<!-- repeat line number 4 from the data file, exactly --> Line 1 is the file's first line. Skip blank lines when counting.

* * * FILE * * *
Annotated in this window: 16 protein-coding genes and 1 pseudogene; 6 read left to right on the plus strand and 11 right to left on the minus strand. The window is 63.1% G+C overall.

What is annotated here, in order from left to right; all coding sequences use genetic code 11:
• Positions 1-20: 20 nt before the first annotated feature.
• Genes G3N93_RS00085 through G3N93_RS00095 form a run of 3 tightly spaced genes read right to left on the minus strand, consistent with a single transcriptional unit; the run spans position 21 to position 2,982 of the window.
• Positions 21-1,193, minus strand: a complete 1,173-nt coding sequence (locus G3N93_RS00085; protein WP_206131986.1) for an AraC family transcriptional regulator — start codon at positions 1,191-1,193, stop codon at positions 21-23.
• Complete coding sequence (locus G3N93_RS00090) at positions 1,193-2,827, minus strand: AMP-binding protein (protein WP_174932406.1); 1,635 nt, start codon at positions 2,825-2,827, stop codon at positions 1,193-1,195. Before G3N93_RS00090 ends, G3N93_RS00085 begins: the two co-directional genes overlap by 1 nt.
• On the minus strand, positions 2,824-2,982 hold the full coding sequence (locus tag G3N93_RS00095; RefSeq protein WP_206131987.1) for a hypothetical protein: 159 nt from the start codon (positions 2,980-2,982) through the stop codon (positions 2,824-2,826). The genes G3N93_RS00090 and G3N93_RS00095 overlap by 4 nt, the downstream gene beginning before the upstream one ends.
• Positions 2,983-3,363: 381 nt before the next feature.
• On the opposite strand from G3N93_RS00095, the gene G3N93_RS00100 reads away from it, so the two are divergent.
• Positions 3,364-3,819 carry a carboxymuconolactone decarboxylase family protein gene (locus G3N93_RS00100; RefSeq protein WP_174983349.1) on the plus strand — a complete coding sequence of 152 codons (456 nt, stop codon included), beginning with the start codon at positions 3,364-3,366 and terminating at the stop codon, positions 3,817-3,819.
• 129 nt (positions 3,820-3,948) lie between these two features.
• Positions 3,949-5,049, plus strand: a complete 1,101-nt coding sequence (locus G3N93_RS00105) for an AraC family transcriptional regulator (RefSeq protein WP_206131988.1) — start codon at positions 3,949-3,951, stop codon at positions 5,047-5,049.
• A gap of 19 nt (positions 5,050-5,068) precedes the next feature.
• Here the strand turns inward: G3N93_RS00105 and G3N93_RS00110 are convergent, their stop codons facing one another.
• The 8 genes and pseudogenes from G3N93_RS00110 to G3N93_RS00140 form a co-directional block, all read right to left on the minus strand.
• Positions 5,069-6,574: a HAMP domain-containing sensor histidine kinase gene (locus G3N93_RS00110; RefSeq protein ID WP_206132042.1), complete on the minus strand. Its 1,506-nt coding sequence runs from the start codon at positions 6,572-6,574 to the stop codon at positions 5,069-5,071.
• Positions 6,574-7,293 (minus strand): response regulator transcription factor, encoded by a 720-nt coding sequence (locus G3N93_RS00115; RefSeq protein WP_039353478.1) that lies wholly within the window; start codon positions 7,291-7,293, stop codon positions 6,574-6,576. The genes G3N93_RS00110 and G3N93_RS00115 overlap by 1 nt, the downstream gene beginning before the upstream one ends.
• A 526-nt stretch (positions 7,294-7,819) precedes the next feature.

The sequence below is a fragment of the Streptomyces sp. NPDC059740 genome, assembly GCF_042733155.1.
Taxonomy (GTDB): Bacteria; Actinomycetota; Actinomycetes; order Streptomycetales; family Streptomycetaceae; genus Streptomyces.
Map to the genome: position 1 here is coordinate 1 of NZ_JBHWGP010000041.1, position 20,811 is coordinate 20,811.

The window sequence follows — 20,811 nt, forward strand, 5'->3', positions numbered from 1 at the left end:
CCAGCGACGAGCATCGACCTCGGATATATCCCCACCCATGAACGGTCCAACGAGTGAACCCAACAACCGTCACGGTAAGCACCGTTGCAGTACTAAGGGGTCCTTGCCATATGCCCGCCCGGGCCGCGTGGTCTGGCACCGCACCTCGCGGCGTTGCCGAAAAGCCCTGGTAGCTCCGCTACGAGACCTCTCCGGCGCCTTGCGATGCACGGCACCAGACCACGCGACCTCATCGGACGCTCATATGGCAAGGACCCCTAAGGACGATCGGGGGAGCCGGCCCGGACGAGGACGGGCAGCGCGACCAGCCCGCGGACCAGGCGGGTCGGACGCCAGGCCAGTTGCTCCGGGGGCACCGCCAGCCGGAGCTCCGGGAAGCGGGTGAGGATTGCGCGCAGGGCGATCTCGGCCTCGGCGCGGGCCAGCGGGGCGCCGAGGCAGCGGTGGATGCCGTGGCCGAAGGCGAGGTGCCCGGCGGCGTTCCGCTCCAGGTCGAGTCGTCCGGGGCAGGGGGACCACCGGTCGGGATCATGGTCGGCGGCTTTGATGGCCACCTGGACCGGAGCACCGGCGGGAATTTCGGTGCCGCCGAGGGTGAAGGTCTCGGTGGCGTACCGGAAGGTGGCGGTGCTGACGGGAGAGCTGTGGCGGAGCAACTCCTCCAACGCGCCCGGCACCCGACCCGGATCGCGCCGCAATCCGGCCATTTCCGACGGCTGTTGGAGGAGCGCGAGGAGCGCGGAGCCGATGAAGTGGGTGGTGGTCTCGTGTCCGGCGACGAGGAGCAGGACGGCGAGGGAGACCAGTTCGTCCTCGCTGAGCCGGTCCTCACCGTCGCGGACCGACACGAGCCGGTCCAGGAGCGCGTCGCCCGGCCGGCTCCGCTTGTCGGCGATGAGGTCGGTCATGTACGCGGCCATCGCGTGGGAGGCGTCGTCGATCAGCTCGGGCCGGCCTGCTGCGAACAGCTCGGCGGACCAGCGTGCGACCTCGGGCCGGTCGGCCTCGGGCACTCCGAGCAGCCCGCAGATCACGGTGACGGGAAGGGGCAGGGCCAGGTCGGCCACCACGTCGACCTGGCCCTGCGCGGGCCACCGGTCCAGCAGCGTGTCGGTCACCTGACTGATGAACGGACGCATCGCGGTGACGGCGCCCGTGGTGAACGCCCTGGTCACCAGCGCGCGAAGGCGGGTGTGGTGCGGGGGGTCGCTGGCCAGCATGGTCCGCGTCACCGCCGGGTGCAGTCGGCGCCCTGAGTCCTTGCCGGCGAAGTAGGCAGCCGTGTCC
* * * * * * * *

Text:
• Genes G3N93_RS00085 through G3N93_RS00095 form a run of 3 tightly spaced genes read right to left on the minus strand, consistent with a single transcriptional unit; the run spans position 21 to position 2,982 of the window.